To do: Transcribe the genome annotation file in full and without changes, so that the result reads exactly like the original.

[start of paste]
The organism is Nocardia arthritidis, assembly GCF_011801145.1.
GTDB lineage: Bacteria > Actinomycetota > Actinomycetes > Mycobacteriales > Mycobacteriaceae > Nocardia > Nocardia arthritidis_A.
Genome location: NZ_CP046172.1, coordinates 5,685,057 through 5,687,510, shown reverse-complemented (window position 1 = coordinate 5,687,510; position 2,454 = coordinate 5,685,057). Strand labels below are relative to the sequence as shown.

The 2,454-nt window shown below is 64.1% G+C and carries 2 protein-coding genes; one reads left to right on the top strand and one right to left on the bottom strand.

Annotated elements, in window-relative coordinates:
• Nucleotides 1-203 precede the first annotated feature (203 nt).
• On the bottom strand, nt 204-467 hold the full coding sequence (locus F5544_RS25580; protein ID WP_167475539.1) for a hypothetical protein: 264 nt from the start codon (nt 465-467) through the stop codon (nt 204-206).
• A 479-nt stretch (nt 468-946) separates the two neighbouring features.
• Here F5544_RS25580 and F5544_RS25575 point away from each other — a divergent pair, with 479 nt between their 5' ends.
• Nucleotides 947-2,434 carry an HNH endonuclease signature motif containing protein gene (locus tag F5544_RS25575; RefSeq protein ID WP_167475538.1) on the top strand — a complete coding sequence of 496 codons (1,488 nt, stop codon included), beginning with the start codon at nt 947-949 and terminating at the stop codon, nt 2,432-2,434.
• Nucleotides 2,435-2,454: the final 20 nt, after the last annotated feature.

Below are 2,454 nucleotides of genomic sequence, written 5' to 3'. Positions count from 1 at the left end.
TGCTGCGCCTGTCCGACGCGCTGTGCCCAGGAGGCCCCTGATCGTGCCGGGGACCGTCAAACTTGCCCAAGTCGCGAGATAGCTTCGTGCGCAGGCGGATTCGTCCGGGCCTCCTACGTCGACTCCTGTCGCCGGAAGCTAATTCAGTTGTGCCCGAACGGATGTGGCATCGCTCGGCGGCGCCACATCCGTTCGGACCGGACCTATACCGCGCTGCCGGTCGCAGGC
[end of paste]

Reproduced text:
The organism is Nocardia arthritidis, assembly GCF_011801145.1.
GTDB lineage: Bacteria > Actinomycetota > Actinomycetes > Mycobacteriales > Mycobacteriaceae > Nocardia > Nocardia arthritidis_A.
Genome location: NZ_CP046172.1, coordinates 5,685,057 through 5,687,510, shown reverse-complemented (window position 1 = coordinate 5,687,510; position 2,454 = coordinate 5,685,057). Strand labels below are relative to the sequence as shown.

The 2,454-nt window shown below is 64.1% G+C and carries 2 protein-coding genes; one reads left to right on the top strand and one right to left on the bottom strand.

Annotated elements, in window-relative coordinates:
• Nucleotides 1-203 precede the first annotated feature (203 nt).
• On the bottom strand, nt 204-467 hold the full coding sequence (locus F5544_RS25580; protein ID WP_167475539.1) for a hypothetical protein: 264 nt from the start codon (nt 465-467) through the stop codon (nt 204-206).
• A 479-nt stretch (nt 468-946) separates the two neighbouring features.
• Here F5544_RS25580 and F5544_RS25575 point away from each other — a divergent pair, with 479 nt between their 5' ends.
• Nucleotides 947-2,434 carry an HNH endonuclease signature motif containing protein gene (locus tag F5544_RS25575; RefSeq protein ID WP_167475538.1) on the top strand — a complete coding sequence of 496 codons (1,488 nt, stop codon included), beginning with the start codon at nt 947-949 and terminating at the stop codon, nt 2,432-2,434.
• Nucleotides 2,435-2,454: the final 20 nt, after the last annotated feature.

Below are 2,454 nucleotides of genomic sequence, written 5' to 3'. Positions count from 1 at the left end.
TGCTGCGCCTGTCCGACGCGCTGTGCCCAGGAGGCCCCTGATCGTGCCGGGGACCGTCAAACTTGCCCAAGTCGCGAGATAGCTTCGTGCGCAGGCGGATTCGTCCGGGCCTCCTACGTCGACTCCTGTCGCCGGAAGCTAATTCAGTTGTGCCCGAACGGATGTGGCATCGCTCGGCGGCGCCACATCCGTTCGGACCGGACCTATACCGCGCTGCCGGTCGCAGGC